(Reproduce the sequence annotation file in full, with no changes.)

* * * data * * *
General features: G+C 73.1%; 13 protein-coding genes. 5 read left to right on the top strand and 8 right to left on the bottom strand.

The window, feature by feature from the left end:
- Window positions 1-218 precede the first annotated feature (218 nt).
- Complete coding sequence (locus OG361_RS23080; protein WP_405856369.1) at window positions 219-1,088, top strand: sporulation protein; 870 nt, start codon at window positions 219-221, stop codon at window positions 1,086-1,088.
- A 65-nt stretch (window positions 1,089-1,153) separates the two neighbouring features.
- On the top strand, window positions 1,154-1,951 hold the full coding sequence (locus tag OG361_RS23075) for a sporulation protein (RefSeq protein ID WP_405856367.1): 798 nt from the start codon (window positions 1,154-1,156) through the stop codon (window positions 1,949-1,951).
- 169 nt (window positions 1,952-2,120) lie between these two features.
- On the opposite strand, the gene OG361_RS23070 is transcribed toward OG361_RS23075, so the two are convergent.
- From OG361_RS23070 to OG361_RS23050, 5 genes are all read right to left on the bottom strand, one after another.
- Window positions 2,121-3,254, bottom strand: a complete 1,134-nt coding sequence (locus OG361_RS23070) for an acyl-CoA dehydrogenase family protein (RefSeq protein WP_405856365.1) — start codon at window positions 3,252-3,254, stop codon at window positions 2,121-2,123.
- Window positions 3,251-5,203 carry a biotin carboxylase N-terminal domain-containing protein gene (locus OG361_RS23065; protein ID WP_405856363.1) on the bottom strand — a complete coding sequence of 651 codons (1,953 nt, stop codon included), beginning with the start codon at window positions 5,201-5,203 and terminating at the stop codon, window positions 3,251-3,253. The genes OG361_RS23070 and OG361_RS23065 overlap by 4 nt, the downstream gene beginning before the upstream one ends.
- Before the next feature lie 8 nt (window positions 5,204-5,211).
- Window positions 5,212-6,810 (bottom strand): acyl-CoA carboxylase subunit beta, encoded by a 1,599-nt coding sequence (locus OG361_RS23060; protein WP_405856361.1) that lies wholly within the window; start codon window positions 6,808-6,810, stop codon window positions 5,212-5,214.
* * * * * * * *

General features: G+C 73.1%; 13 protein-coding genes. 5 read left to right on the top strand and 8 right to left on the bottom strand.

The window, feature by feature from the left end:
- Window positions 1-218 precede the first annotated feature (218 nt).
- Complete coding sequence (locus OG361_RS23080; protein WP_405856369.1) at window positions 219-1,088, top strand: sporulation protein; 870 nt, start codon at window positions 219-221, stop codon at window positions 1,086-1,088.
- A 65-nt stretch (window positions 1,089-1,153) separates the two neighbouring features.
- On the top strand, window positions 1,154-1,951 hold the full coding sequence (locus tag OG361_RS23075) for a sporulation protein (RefSeq protein ID WP_405856367.1): 798 nt from the start codon (window positions 1,154-1,156) through the stop codon (window positions 1,949-1,951).
- 169 nt (window positions 1,952-2,120) lie between these two features.
- On the opposite strand, the gene OG361_RS23070 is transcribed toward OG361_RS23075, so the two are convergent.
- From OG361_RS23070 to OG361_RS23050, 5 genes are all read right to left on the bottom strand, one after another.
- Window positions 2,121-3,254, bottom strand: a complete 1,134-nt coding sequence (locus OG361_RS23070) for an acyl-CoA dehydrogenase family protein (RefSeq protein WP_405856365.1) — start codon at window positions 3,252-3,254, stop codon at window positions 2,121-2,123.
- Window positions 3,251-5,203 carry a biotin carboxylase N-terminal domain-containing protein gene (locus OG361_RS23065; protein ID WP_405856363.1) on the bottom strand — a complete coding sequence of 651 codons (1,953 nt, stop codon included), beginning with the start codon at window positions 5,201-5,203 and terminating at the stop codon, window positions 3,251-3,253. The genes OG361_RS23070 and OG361_RS23065 overlap by 4 nt, the downstream gene beginning before the upstream one ends.
- Before the next feature lie 8 nt (window positions 5,204-5,211).
- Window positions 5,212-6,810 (bottom strand): acyl-CoA carboxylase subunit beta, encoded by a 1,599-nt coding sequence (locus OG361_RS23060; protein WP_405856361.1) that lies wholly within the window; start codon window positions 6,808-6,810, stop codon window positions 5,212-5,214.